Long-Range Plan

The Ephemera Society's board of directors passed a long-range plan last October 1999 that outlines what we will be doing during the next five years and summarizes what our aspirations are for the organization as we enter a new century and millennium.

The single most important component of the Ephemera Society is its membership. We have grown from just a few members in 1980 to approximately 1,000 today. Most of us live in the northeast corridor, Maine to Washington, DC, and in California. The society wishes to grow to include a wider and more diverse membership and to strengthen its status as an educational organization. We are in the midst of a number of initiatives that we hope will result in adding numbers to the membership rolls.

We have established an archives at the Winterthur Museum to maintain a permanent record of our past. Members have been asked to contribute their memorabilia, and we are depositing new publications and other papers as they are now created. Since the Ephemera Society is dedicated to keeping the past alive by publicizing the importance of ephemera in the understanding of our nation's history, we thought it would have been highly ironic if we did not try to keep our own history alive through an archival program.

Since its inception, the Ephemera Society has been a strong advocate for the study of ephemera. To further ephemera research and to emphasize its importance in the eyes of the society, we hope to establish a short-term fellowship program open to researchers working on projects that will lead to publication, including articles, books, dissertations, and exhibition catalogs. We need to build an endowment to support this program.

Publications have been important for the society ever since its inception. During the next five years, we will be reviewing our publications program. Not only will we be looking at the kinds of things we issue, but also we will be investigating how to produce our publications in the most economical way without sacrificing quality.

The Ephemera Society hosts an annual conference and fair each year, usually in mid-March. Customarily, we attract 85-100 dealers to the fair, which is open Saturday and Sunday, and we schedule seven talks over the course of three days at the conference. A Saturday evening banquet, featuring a speaker, is a social highlight. Over the course of twenty years, we have met in five different locations, most recently in Old Greenwich, Connecticut, at the Hyatt Regency Hotel. We plan to continue this event, and in an effort to make it better each year, we will regularly review its venue.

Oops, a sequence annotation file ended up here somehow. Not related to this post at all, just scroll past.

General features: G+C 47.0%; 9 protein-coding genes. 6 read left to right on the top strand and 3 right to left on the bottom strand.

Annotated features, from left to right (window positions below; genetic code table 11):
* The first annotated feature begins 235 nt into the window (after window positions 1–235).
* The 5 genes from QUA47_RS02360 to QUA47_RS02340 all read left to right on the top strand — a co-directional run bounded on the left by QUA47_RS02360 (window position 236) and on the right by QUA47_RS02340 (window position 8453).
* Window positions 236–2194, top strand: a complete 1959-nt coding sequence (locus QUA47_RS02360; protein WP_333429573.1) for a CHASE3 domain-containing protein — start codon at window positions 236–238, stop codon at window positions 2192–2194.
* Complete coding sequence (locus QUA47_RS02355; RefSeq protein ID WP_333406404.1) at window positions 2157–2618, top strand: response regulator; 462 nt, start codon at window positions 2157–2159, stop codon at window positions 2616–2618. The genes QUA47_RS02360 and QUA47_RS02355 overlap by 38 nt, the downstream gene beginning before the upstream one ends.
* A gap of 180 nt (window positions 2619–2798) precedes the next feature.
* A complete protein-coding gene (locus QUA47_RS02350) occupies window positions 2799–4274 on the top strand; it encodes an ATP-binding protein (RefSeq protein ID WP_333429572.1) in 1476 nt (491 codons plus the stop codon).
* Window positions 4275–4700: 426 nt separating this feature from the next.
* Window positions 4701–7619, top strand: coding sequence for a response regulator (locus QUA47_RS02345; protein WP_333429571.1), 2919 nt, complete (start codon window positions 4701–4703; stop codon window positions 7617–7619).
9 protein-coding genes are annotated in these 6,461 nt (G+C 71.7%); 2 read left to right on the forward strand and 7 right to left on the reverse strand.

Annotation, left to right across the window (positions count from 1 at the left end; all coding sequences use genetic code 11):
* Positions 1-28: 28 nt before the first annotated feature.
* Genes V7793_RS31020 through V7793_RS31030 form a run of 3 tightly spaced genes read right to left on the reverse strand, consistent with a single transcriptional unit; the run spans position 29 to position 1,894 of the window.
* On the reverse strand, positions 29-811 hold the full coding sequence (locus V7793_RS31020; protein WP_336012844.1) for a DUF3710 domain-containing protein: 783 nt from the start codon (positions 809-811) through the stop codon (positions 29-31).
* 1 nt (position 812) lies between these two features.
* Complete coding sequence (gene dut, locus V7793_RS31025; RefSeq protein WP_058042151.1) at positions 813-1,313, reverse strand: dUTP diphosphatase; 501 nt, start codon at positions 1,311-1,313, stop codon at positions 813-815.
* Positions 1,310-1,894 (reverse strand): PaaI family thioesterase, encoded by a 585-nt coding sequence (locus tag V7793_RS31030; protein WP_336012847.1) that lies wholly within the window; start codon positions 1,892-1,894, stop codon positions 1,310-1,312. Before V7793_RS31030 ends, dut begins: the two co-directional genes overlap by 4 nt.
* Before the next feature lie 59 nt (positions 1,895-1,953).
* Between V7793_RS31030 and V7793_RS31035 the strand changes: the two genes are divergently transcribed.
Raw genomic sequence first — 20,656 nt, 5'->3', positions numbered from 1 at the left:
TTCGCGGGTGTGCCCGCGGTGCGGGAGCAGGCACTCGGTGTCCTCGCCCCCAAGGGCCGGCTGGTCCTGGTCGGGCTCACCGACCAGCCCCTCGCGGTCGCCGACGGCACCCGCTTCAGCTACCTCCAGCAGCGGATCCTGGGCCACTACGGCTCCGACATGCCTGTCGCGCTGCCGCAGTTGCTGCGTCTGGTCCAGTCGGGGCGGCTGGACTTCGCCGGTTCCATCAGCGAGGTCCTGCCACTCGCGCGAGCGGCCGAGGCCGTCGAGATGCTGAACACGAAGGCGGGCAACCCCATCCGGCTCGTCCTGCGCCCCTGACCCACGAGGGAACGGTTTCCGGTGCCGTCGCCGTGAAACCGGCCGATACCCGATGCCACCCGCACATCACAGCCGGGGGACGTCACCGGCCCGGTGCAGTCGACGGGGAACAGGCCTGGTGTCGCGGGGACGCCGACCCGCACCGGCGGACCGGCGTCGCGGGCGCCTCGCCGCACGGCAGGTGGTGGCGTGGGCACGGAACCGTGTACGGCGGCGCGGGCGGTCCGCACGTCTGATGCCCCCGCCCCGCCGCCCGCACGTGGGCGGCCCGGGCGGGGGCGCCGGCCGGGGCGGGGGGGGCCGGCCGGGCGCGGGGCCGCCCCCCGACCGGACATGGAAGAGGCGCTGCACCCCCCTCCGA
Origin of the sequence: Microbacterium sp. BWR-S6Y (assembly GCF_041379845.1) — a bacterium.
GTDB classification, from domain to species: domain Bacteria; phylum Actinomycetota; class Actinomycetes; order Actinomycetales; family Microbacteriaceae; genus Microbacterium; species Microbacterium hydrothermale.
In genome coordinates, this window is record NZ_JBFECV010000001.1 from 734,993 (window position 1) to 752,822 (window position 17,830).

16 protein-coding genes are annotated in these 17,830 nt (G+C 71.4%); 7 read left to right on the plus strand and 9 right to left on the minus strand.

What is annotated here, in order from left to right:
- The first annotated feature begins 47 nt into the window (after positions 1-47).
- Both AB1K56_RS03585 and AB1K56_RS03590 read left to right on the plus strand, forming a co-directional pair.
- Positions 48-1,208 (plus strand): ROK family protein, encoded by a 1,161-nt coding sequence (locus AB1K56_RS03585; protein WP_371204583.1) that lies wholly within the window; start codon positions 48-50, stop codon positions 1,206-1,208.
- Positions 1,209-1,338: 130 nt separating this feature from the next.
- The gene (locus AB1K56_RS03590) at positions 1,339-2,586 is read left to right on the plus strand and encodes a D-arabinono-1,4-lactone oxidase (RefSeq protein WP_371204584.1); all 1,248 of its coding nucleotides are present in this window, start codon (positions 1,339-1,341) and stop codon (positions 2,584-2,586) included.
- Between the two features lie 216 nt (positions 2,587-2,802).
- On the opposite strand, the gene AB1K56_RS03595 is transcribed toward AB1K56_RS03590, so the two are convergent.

Perhaps the most exciting part of the next five years is the planned development of the Ephemera Society's web site. In its infancy now, the site includes a membership application; short essays about and images of various kinds of ephemera; the schedule of our upcoming conference; an order form for Rewards of Merit, a monograph published by the society; an article on ephemera that originally appeared in AB Bookman; and all of these news features from the Northeast Journal. We anticipate linking to other Internet sites that focus on showing ephemera and to our members' home pages. As well, we will include selected articles and profiles from past issues of Ephemera News and Ephemera Journal, questions from researchers, instruction packets for teachers based on information provided by ephemeral materials, preservation tips and articles on paper conservation, and a bibliography of ephemera publications. It is our hope that the society's web site will be interactive. We want members to contribute citations to their favorite books and articles, essays on their favorite kinds of ephemera, and answers to questions. In a forthcoming column later this year I will discuss the progress of our web site.

With the passage of twenty years, members of the Ephemera Society have experienced many different activities, and they look forward to the future, anticipating taking part in programs both tried and true as well as new. The long-range plan helps to chart these activities. Through this plan and the programs it outlines, the Ephemera Society dedicates itself to maintaining its preeminent position as an acknowledged leader in the collecting, study, preservation, and exhibition of ephemera. We will continue to provide opportunities for enhancing the appreciation of ephemera as an important part of America's cultural tradition and heritage.

E. Richard McKinstry

[This article originally appeared in the Northeast Journal of Antiques & Art.]

   © 2011 The Ephemera Society of America